FIG. 6 shows an example of an electrical hardware circuit of a control section provided in association with the mechanical section of FIG. 5. This control section has a microcomputer including a CPU (central processing unit) 21, a program ROM 22 and a data and working RAM 23 and executes various processings under the control by this microcomputer. The output of the optical sensor 11 detecting insertion of the bill is supplied to a waveform rectifying circuit 24 which produces a signal "1" or "0" in response to presence or absence of a bill. This signal is applied to the CPU 21. Output signals of the optical sensors 12 and 13 for detecting the characterizing features of the bill are supplied to amplifying circuits 25 and 26 and, after amplification, are applied to channels cH1 and CH2 of an analog-to-digital converter 27, respectively. The analog-to-digital converter 27 converts the output analog signal of the optical sensors 12 and 13 applied to the channels cH1 and CH2 to digital data by a time division processing and supplies the converted digital signals to the CPU 21.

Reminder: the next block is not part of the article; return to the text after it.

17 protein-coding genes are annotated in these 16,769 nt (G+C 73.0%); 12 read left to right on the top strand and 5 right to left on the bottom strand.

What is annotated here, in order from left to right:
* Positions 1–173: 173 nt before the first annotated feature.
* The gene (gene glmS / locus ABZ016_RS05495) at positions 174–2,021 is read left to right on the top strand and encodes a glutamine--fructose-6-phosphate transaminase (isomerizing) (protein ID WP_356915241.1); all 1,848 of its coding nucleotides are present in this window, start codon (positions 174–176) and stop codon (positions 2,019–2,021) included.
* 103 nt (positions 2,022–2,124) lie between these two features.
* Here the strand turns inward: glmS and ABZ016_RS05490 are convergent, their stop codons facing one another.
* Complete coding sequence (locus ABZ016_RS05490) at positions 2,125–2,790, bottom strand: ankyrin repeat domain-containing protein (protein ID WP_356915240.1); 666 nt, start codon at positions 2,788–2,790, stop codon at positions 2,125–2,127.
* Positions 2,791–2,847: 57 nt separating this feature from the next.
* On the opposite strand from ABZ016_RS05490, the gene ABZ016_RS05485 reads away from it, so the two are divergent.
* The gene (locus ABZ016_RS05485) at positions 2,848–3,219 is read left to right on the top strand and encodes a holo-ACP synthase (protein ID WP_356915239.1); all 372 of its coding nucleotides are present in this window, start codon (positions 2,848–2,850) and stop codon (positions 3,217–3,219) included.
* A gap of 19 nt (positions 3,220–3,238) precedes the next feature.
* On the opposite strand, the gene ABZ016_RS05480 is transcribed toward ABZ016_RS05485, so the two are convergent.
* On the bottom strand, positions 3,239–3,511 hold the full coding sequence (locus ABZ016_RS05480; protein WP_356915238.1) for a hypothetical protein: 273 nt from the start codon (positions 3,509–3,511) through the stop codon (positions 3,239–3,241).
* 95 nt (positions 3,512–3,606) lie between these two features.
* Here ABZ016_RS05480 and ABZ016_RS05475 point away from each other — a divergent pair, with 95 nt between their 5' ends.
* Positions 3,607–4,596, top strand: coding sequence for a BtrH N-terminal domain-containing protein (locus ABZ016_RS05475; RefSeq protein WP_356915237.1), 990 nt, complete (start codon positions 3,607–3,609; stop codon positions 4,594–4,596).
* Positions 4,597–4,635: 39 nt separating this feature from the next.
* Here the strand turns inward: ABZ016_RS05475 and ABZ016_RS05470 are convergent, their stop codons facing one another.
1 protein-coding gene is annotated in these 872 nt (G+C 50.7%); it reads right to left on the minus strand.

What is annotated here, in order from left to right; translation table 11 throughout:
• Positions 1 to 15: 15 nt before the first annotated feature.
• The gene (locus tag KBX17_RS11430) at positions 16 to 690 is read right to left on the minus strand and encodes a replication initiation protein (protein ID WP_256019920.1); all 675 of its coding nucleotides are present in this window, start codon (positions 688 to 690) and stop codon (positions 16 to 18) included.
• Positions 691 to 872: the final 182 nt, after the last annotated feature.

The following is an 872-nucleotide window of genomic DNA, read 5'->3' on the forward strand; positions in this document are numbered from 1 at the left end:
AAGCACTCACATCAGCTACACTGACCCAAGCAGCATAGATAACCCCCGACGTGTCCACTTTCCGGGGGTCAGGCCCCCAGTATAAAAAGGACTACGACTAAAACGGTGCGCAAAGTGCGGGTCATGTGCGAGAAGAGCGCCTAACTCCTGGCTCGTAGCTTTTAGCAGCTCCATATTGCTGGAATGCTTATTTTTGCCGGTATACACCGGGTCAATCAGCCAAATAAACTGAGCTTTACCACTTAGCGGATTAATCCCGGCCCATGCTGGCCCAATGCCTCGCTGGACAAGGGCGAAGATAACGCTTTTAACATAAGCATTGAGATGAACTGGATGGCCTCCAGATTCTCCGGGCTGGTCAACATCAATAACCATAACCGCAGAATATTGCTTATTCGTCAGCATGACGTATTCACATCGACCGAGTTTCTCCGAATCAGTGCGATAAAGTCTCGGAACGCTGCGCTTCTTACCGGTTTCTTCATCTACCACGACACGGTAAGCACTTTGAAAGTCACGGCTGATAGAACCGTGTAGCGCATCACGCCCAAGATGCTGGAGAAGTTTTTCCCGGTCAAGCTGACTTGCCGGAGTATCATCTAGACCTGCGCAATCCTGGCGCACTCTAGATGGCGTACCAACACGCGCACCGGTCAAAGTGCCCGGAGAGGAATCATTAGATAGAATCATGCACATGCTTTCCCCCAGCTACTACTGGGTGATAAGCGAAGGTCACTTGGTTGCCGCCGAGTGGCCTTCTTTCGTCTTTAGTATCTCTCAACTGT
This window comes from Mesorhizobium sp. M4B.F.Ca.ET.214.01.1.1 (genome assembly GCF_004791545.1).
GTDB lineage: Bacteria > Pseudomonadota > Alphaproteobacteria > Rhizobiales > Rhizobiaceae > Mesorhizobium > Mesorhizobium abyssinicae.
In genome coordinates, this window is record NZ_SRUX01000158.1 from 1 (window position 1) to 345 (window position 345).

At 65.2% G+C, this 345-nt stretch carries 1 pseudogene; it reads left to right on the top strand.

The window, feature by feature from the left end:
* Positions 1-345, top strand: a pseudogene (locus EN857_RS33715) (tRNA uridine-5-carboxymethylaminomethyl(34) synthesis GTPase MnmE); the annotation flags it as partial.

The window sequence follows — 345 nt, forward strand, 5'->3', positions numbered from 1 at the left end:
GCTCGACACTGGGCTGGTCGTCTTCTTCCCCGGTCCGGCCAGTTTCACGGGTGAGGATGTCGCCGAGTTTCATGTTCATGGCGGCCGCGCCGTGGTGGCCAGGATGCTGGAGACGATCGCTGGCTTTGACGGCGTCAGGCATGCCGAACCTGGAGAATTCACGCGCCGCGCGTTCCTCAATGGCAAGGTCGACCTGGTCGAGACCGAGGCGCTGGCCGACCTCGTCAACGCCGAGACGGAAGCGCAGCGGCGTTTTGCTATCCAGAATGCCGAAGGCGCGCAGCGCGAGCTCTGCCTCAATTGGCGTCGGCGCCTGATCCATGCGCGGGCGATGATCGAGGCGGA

To the rotation shaft of the drive motor 18 is attached a rotary encoder 28 which generates incremental pulses or absolute angle detection value data in response to rotation of the motor 18. The output of this rotary encoder 28 is supplied to the CPU 21.

A standard pattern memory 29 stores standard pattern data corresponding to the pattern of a true bill. The standard pattern memory 29 stores standard pattern data in correspondence to the respective characterizing feature detection optical sensors 12 and 13. By way of example, it is assumed that the standard pattern data stored in this standard pattern memory 29 is transmitted light level data which has not been normalized.

A writable read-only memory (ROM) 30 consisting, for example, of an EPROM stores reference level data or data obtained by correcting this reference level data by initial paper-like piece absence level data for each apparatus. As a first example, reference level data itself is stored in this RPROM 30.